Contract Disputes Act claims are subject to a six-year statute of limitations. While the math involved in calculating when that limitations

period runs seems easy, determining when a CDA claim accrued is not always so simple. FAR 33.201 defines “accrual of a claim” as the date when the party with the claim knew or should have known all of the events that “fix the alleged liability” of the other party. But the Federal Circuit’s decision in Kellogg Brown & Root Services, Inc. v. Murphy, No. 2015-1148 (Fed. Cir. May 18, 2016) [PDF], shows that the date of accrual is not always clear.

The Army awarded KBR a cost-plus-award-fee contract for work to be performed in Iraq. KBR subcontracted with KCP/Morris for certain tasks. KBR eventually terminated KCP/Morris for default. KCP/Morris challenged the termination, but continued to perform until September 2003, when a replacement subcontractor took over its scope of work.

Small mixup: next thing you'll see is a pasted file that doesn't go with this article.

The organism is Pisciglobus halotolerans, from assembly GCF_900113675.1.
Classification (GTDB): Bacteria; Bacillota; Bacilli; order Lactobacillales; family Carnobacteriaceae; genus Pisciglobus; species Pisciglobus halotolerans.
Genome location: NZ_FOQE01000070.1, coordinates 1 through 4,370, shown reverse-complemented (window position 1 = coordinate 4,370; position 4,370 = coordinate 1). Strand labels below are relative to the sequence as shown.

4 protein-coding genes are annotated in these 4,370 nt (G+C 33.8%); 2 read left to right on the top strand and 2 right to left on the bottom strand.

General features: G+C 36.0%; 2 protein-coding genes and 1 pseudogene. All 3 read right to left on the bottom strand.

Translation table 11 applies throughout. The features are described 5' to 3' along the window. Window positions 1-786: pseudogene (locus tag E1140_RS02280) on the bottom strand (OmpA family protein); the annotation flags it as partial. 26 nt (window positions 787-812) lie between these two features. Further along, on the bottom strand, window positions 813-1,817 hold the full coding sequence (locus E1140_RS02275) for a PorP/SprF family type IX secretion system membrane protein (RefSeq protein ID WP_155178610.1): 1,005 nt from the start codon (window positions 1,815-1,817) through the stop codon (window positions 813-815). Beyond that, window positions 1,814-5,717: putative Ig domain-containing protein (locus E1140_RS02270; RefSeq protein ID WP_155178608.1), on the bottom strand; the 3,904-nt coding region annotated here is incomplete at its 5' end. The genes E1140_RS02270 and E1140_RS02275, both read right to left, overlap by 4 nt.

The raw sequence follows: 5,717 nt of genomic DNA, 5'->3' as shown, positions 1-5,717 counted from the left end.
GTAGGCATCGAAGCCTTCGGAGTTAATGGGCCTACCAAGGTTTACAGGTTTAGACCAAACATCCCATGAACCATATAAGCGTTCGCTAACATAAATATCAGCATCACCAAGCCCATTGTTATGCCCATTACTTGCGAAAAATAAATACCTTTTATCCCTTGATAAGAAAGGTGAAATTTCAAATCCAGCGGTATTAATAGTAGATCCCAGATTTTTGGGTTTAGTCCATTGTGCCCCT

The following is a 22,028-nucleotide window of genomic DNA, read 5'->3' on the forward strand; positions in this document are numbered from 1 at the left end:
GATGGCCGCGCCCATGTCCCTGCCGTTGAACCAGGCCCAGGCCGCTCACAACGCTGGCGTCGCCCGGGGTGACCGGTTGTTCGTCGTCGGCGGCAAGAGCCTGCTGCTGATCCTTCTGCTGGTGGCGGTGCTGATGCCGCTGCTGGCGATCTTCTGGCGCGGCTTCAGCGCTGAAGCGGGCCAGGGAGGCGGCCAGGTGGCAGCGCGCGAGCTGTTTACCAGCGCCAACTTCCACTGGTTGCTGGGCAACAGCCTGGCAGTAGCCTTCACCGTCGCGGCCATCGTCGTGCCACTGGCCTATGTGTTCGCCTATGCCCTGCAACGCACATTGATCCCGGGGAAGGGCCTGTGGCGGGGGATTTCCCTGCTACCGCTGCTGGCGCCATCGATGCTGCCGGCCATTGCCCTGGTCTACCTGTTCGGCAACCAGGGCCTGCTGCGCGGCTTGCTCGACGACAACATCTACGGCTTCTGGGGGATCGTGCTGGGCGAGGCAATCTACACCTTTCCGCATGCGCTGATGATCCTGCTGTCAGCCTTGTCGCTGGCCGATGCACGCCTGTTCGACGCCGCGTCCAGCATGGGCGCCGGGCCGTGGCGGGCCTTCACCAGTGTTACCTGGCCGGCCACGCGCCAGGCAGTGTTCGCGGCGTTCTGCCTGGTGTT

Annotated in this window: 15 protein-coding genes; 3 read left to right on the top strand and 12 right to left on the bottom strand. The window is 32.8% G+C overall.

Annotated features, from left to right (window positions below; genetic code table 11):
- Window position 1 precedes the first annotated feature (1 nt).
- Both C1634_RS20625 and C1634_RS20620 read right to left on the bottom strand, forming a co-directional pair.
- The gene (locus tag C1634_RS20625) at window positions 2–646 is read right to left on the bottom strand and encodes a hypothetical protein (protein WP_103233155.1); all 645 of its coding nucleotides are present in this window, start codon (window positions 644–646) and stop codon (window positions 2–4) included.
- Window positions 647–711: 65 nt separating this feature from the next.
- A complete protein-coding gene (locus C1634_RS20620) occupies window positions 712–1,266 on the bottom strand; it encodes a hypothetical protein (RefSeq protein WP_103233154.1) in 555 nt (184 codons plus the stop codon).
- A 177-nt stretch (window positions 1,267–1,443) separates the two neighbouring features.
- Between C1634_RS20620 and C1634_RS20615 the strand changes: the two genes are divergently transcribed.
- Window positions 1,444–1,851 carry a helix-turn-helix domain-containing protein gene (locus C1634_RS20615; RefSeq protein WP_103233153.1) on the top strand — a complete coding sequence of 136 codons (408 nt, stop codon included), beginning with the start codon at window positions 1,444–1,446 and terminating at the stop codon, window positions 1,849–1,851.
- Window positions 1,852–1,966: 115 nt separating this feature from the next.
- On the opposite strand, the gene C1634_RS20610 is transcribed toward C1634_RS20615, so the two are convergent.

KCP/Morris sued KBR for costs relating to the terminated work, and the parties settled the case in January 2005. The settlement agreement provided that KBR would invoice the Army on KCP/Morris’s behalf for costs and profit related to its performance under the Master Agreement. KCP/Morris presented its claim to KBR a year and a half later, in August 2006. KBR then submitted KCP/Morris’s claim to the Army. The Army declined to consider KBR’s pass-through claim for KCP/Morris and instructed KBR to reach a final settlement with KCP/Morris. The Army informed KBR that it would not consider a claim for costs or profit payable to KCP/Morris until after KBR reached a final settlement specifying a sum certain due to KCP/Morris.

Some months later, before reaching a settlement with KCP/Morris, KBR resubmitted the claim to the Army. Before receiving a response, KBR withdrew the claim, citing a business dispute with KCP/Morris. KCP/Morris again sued KBR, alleging that KBR failed to submit and pursue KCP/Morris’s claim, as the original settlement agreement required. KBR and KCP/Morris eventually settled the second lawsuit for an additional sum.